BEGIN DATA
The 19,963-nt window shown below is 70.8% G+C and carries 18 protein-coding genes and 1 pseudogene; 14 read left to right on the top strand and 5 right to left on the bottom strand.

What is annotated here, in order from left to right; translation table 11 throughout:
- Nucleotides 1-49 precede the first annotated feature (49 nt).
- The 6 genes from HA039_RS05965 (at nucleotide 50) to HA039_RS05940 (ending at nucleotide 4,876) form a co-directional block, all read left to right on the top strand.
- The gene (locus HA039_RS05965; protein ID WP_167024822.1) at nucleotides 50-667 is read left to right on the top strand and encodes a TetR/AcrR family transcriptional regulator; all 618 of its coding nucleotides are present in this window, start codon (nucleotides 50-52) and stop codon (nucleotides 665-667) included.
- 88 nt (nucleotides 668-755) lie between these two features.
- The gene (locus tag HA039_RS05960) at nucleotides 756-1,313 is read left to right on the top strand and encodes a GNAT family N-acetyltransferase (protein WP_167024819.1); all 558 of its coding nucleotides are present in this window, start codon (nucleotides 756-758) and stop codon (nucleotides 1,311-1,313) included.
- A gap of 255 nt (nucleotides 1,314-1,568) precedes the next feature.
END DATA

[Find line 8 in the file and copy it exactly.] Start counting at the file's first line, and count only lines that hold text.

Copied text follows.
- A gap of 255 nt (nucleotides 1,314-1,568) precedes the next feature.